A secretive new organization called Canary Mission has established a slick website intended to identify pro-Palestinian activists on American college campuses and prevent them from getting jobs, The Forward reports.
The group’s website profiles more than 50 students, recent graduates, and faculty members whom it denounces as “anti-freedom, anti-American, and anti-Semitic.” The group says it compiled such a list because “we believe in the right of employers to know which potentially threatening organizations prospective employees were affiliated with during their time on campus.”
A video posted on the group’s website warns that “these individuals are applying for jobs within your company” and may soon “be part of your team.” The video ends with the slogan “Ensure that today’s radicals are not tomorrow’s employees.”
The article in The Forward, a newspaper that describes itself as covering “issues, ideas, and institutions that matter to American Jews,” says Canary Mission “seems to have gone to great lengths to keep the identities of its own members and backers well hidden.” It notes that the site does not list the group’s staff members, volunteers, or donors, and its web domain is registered in a manner that hides its ownership.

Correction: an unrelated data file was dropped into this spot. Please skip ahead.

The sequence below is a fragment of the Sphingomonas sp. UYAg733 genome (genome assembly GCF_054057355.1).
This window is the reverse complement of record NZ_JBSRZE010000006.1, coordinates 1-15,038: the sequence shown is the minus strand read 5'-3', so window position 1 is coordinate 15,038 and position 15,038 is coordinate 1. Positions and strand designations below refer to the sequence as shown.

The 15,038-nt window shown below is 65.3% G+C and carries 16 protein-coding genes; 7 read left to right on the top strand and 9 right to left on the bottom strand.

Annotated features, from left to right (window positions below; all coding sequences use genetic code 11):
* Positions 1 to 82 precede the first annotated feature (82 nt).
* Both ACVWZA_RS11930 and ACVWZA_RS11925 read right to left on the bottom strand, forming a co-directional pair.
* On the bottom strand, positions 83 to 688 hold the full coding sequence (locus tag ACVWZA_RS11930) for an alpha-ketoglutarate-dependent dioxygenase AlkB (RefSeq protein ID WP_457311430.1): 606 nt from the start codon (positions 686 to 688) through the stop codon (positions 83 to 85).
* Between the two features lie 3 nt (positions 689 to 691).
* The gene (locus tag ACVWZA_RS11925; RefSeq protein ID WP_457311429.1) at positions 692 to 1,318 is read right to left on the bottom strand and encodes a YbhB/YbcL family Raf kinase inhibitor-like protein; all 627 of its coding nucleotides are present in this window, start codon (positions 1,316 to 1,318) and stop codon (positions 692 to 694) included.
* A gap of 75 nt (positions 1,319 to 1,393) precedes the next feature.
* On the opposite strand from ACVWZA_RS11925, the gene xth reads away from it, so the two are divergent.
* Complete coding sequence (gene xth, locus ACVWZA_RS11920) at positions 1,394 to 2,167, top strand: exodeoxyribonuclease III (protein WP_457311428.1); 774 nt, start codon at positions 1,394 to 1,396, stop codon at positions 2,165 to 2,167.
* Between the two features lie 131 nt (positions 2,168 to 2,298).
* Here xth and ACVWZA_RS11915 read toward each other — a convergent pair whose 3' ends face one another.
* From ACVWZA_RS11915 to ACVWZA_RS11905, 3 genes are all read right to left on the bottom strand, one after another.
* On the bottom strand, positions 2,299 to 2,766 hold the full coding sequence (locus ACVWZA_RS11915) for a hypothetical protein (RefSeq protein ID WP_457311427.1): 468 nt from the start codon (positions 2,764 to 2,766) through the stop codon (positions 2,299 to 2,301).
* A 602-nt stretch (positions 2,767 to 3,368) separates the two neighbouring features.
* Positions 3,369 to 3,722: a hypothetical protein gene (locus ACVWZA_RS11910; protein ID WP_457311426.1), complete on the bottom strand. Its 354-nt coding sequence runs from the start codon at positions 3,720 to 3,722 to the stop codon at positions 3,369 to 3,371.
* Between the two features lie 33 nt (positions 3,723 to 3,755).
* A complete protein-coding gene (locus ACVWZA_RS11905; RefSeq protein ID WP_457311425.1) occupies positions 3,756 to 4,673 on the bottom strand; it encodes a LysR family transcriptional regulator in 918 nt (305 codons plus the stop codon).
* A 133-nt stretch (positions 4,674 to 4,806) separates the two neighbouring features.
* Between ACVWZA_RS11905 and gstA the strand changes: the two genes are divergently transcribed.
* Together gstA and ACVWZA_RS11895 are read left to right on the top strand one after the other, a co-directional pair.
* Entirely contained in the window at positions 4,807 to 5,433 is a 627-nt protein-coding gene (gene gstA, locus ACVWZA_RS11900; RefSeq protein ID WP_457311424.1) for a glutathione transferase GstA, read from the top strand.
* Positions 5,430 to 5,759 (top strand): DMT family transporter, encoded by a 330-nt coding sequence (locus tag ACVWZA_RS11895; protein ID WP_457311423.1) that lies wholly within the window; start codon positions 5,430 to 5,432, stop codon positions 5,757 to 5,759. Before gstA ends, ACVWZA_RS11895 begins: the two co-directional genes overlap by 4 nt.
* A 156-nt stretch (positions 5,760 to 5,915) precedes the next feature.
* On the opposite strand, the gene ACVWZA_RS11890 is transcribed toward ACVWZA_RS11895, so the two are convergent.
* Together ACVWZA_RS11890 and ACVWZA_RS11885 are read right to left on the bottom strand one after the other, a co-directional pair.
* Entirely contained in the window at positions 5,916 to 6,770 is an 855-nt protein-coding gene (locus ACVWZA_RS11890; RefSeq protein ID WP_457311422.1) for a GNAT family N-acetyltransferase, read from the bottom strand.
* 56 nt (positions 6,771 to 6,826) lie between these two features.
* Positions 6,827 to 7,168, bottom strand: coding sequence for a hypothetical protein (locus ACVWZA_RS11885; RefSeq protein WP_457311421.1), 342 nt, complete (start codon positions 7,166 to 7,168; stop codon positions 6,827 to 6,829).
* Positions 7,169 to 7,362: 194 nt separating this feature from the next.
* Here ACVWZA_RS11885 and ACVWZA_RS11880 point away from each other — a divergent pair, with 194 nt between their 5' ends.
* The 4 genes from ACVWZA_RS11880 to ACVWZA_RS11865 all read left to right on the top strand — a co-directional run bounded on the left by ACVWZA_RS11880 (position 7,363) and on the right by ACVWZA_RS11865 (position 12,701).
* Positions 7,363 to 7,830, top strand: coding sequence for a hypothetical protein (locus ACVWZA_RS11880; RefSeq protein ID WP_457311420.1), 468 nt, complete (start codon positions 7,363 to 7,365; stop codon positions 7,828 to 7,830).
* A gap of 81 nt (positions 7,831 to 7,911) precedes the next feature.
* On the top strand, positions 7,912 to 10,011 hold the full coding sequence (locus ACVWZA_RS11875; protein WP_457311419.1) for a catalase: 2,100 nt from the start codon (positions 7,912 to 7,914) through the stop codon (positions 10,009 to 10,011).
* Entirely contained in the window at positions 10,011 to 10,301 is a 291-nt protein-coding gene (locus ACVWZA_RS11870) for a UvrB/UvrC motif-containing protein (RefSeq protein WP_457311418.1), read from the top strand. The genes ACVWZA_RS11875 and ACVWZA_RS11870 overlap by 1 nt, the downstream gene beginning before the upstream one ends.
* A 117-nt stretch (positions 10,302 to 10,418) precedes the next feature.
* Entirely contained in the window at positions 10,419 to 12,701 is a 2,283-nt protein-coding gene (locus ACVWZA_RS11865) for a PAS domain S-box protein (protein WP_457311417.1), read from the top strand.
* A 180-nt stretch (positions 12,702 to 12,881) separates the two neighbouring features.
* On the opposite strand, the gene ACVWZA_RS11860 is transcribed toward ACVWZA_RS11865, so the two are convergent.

A post on Canary Mission’s blog defends the group’s secrecy, saying, “Why is it so important who we are? Maybe you want to know so you can threaten us, discredit us, or punish us.” It says, “We may be using a different angle than traditional advocacy, but the war for the hearts and minds of world opinion is multifaceted.”
The Forward quotes Daniel Pipes, president of the Middle East Forum, a pro-Israel organization, as defending Canary Mission’s tactics. “Collecting information on students has particular value because it signals them that attacking Israel is serious business, not some inconsequential game, and that their actions can damage both Israel and their future careers,” he told the newspaper in an email.
But Max Geller, a member of Students for Justice in Palestine, told The Forward that Canary Mission’s profile of him contained false information. He called the site “creepy” and “McCarthyist.”
This article was first published at The Chronicle of Higher Education.